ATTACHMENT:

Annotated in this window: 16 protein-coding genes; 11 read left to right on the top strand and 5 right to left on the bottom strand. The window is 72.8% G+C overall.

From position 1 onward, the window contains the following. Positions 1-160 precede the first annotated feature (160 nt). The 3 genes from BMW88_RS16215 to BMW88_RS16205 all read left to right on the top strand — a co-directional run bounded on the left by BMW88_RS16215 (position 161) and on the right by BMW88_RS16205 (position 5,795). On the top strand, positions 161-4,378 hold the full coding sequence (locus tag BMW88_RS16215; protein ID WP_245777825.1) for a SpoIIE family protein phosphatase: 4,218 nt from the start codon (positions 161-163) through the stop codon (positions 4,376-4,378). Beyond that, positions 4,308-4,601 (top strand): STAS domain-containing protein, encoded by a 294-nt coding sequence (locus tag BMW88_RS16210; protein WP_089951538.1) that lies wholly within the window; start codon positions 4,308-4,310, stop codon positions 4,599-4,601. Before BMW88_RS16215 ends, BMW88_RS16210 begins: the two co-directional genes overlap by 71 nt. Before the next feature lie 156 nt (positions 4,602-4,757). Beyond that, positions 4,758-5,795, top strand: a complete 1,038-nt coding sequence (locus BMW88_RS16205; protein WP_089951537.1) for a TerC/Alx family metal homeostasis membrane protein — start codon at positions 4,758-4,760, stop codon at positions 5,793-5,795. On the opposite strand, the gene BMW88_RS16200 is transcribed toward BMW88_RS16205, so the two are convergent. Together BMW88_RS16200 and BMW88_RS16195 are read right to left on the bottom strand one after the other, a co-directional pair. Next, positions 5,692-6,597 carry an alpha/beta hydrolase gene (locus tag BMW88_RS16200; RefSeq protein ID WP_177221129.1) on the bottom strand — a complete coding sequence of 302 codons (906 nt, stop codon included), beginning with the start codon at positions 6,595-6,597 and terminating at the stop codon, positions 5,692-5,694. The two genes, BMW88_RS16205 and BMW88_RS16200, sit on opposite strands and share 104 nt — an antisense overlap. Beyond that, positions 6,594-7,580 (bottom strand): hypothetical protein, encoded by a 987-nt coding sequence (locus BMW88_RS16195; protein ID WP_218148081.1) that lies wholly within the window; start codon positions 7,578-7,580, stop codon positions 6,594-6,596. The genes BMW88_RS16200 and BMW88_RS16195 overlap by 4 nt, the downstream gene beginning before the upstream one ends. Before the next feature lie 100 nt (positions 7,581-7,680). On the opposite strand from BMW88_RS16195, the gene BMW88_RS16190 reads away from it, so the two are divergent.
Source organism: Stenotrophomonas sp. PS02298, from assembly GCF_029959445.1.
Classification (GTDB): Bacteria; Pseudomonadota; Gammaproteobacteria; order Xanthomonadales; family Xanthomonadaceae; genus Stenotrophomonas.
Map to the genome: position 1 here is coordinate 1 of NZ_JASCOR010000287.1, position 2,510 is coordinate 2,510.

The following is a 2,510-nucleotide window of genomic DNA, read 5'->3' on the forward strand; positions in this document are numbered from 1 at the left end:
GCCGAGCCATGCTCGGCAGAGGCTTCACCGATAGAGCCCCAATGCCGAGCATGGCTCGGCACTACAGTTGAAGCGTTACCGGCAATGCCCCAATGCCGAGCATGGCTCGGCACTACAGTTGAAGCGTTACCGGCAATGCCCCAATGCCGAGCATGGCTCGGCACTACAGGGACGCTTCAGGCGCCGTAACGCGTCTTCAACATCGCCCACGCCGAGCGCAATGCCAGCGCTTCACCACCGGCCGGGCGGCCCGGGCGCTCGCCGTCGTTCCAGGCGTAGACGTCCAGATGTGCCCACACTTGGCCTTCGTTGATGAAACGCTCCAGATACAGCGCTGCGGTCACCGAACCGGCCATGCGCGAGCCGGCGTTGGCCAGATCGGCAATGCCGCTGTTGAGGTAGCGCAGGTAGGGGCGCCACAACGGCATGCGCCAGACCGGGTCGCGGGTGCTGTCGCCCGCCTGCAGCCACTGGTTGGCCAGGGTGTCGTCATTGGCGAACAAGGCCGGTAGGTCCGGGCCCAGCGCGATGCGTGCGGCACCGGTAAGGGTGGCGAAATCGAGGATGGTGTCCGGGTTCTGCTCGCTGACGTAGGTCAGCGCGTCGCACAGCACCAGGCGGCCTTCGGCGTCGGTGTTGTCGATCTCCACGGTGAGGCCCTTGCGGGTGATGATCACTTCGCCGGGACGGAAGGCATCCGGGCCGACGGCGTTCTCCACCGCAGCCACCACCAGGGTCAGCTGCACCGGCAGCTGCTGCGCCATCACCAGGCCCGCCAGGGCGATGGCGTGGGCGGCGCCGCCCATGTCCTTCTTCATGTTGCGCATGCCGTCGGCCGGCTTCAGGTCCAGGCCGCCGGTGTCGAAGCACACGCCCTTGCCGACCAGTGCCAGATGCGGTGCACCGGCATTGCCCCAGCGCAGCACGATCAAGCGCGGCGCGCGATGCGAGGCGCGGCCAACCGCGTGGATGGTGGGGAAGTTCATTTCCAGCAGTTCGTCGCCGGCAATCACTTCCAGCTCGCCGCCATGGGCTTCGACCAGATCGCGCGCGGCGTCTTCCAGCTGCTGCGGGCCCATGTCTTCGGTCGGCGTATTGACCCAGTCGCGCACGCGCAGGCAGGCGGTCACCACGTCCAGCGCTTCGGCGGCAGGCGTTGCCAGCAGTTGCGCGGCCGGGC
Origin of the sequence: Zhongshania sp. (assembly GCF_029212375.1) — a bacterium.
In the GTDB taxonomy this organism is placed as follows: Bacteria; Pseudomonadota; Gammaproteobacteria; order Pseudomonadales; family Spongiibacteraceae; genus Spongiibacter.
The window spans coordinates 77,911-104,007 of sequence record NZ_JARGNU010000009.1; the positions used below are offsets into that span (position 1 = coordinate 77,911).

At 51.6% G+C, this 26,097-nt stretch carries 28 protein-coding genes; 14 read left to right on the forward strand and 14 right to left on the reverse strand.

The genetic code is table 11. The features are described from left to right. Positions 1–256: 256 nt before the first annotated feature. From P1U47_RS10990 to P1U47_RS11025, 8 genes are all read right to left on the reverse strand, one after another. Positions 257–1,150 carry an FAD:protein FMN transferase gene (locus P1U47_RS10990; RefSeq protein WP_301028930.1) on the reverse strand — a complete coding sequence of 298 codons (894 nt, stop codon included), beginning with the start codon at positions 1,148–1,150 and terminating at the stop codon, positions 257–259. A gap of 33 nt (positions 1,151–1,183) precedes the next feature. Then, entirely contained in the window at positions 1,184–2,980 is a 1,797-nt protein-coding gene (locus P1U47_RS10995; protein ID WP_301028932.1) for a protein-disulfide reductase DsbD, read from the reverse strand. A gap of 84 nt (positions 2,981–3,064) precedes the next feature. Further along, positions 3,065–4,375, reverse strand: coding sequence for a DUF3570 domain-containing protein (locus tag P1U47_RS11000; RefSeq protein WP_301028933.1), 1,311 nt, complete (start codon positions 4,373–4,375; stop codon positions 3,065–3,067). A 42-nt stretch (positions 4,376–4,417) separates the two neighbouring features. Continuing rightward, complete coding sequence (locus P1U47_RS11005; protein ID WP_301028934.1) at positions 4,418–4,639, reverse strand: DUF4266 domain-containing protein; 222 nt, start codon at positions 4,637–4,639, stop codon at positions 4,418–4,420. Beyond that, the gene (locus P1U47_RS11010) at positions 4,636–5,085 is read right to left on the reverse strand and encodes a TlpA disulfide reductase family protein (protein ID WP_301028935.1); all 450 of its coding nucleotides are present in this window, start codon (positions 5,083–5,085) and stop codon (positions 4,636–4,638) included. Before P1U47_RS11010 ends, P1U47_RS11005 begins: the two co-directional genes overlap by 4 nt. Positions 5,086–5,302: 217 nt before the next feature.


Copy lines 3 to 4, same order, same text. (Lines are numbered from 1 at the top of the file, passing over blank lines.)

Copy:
Source organism: Stenotrophomonas sp. PS02298, from assembly GCF_029959445.1.
Classification (GTDB): Bacteria; Pseudomonadota; Gammaproteobacteria; order Xanthomonadales; family Xanthomonadaceae; genus Stenotrophomonas.